Do you remember Universal's post-Millennium monster movies? Do you remember The Mummy and its increasingly naff sequels? How about Van Helsing, Dracula Untold or The Wolfman – which even Universal's president admitted was "one of the worst movies we made". For me, though, the decisive scuppering factor was Benicio Del Toro's uncanny resemblance to Frankie Howerd.
Another problem is that upmarket film-makers (...) just don't "get" horror,(...). Take the late Mike Nichols, who saw Wolf as "transcending the horror genre" and apparently imagined, rather endearingly, that he was the first director ever to portray the wolfman as a metaphor for modern masculinity and the beast within. Or Robert De Niro, agreeing to play the creature in Kenneth Branagh's Frankenstein, "because I knew that Ken was going to make more than just another horror film, that he was going to give it a deeper meaning." You idiots! The "deeper meaning" is already there. It always has been.
Perhaps the new Universal franchise will give us thrill-a-minute fun-rides, souped-up Monster Squads for our times, in which case hurrah for them, and for us. But one thing they won't be is proper monster movies.
I have nothing to add to that. Again, I urge you to read the piece. So much good horror is made by small, unflashy film-makers with limited resources. There is really no need for big-budget stuff, as all the things that require a big budget take us away from the horror (or supernatural) genre and into the world of franchising. But since 'reimagining' is all about grabbing cash with both hands, I suppose we'll be getting Wolfman action figures and a spin-off Frankenstein game, whether we like it or not.


Vote, vote, vote!

Remember, readers of ST, you can vote for your favourite story in the current or last issue - the winner off the reader poll will win the princely sum of twenty-five quid. Okay, it's not much, but it's a nice accolade for an author to be told people really like their work. Remember, writers are sensitive souls. They need encouragement. So vote for you favourite story in issue 28, or indeed in issue 27, as I'll be announcing the latter winner in the next issue.

And remember, while we're about it, to have a think about all the ghostly fiction you've read this year. 2015 will see the first Ghost Story Awards, and Mark Valentine wants you to let him know which stories and collections most impressed you in 2014. Details at the link.

Tuesday, 2 December 2014

'She wants him back' - Remember Me (BBC 1)

Jodie Comer, Mark Addy and Michael Palin star in this spooky drama

After enjoying the first episode to a degree that was almost unseemly, I was a little concerned that part 2 of this original, feature length ghost story would flag a bit. I don't think it did, though arguably it caught its breath. For those who've yet to see it, I can only keep recommending it. This is what I wrote about the first part.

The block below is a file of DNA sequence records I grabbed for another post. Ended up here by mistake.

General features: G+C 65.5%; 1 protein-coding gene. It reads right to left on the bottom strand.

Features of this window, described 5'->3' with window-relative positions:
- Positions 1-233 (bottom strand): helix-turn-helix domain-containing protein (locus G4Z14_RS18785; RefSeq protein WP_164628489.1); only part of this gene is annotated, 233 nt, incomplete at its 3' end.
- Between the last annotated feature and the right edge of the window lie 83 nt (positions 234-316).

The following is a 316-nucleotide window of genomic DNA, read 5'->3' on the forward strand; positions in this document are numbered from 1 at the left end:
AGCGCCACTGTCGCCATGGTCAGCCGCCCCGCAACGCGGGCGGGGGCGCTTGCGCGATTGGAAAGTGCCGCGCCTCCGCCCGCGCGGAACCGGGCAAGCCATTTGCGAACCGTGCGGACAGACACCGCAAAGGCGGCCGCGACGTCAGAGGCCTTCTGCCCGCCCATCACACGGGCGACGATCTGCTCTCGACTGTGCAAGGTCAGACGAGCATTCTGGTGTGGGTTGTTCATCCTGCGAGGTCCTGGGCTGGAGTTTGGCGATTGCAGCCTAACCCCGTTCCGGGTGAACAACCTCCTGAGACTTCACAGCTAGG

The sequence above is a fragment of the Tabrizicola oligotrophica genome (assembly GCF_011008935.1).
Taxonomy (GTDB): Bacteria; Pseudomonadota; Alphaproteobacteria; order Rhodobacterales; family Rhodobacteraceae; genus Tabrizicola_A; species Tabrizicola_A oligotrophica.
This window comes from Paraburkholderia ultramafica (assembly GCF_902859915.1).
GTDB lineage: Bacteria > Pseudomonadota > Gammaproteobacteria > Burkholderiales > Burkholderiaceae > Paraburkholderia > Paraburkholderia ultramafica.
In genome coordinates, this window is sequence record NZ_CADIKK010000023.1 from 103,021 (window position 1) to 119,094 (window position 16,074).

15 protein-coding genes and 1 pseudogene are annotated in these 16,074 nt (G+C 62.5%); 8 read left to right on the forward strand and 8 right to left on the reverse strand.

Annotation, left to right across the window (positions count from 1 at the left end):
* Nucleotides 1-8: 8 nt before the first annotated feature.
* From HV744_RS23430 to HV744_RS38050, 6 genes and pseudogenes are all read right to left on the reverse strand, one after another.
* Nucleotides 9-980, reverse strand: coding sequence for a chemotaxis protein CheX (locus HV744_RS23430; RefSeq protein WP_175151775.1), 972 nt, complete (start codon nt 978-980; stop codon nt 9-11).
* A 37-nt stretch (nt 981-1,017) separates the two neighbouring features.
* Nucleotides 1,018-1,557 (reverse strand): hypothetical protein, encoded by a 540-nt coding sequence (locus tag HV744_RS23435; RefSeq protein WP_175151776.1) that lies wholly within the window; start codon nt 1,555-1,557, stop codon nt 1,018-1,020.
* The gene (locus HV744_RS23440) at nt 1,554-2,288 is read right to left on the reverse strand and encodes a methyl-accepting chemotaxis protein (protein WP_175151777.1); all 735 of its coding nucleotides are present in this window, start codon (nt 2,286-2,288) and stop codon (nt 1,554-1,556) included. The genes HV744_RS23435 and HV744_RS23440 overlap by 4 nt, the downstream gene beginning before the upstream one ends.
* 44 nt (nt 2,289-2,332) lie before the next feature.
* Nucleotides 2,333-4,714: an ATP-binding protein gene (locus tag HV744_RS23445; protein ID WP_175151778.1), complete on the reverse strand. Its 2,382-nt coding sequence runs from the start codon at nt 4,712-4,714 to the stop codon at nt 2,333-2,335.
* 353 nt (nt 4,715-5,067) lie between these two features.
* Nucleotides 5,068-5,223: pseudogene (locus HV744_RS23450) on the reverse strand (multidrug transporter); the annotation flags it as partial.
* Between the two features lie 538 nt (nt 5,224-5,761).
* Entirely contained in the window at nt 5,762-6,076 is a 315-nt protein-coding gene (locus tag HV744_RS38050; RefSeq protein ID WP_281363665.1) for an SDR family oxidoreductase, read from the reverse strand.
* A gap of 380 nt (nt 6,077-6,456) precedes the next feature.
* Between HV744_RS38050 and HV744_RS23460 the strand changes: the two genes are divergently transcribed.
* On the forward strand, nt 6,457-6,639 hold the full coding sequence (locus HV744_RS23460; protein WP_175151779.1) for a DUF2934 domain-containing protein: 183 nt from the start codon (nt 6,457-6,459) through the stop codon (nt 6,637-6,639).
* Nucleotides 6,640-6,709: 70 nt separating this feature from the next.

In the second episode  - Spoiler Alert and all that the surprising truth about runaway oldie Tom Parfitt begins to emerge. And again I was impressed by how writer Gwyneth Hughes combines elements of the traditional British ghost story with modern Asian horror tropes. Thus the entity - her name is Isha, we discover - moves in a way familiar from The Ring and The Grudge. (And there's a bit of a play on geography, going on, as Isha is a ghost from southern Asia, not the region where modern horror film was recently reinvented.)

There's an interview with Gwyneth Hughes here, in which she casts some interesting light on her methods and ideas. Michael Palin signed up on the basis of the first episode - the only one she'd written at the time. That, I think, is proof of Mr Palin's canny Yorkshire judgement. He could see an opportunity to play a 'real' person who is, as we come to realise, not so much good or evil as desperate.

Among my favourite scenes in Episode 2: the nod to L.P Hartley in the bus scene; Mark Addy's decent, baffled detective opening letters from the Queen; the sad fate of the care home worker, found dead over waterlogged egg and chips; Hannah's mam - Julia Sawalha - starting to come to terms with her grief by putting on a pair of denim shorts; Hannah (Jodie Comer) and her brother playing on the deserted beach.

'Remember Me' is also notable for accepting that viewers can work stuff out for themselves. It's a ghost story, which means its a variation on a traditional idea. And guess what? At the heart of the mystery lies 'Scarborough Fair', a traditional folk song that, we are reminded, comes in many forms and so - like the ghostly genre - can never be wholly defined.

Then there are the characters' names. The detective, Rob Fairholme, has in fact a fragmented home, with what remains of his close family in the Antipodes. Hannah's surname, Ward, suggests her protective role towards little brother Sean (Jamie Rooney-West). And while we can see Tom Parfitt is far from perfect, to Isha he must be.

I have my own vague notions as to what must/will happen to bring the haunting to an end. But I suspect that Ms Hughes is ahead of me on this, and that something dramatically better than my own guesses will happen in part three. If Remember Me does nothing else, it's demonstrated that the feature length ghost story is perfectly do-able on television. Let us have more of this.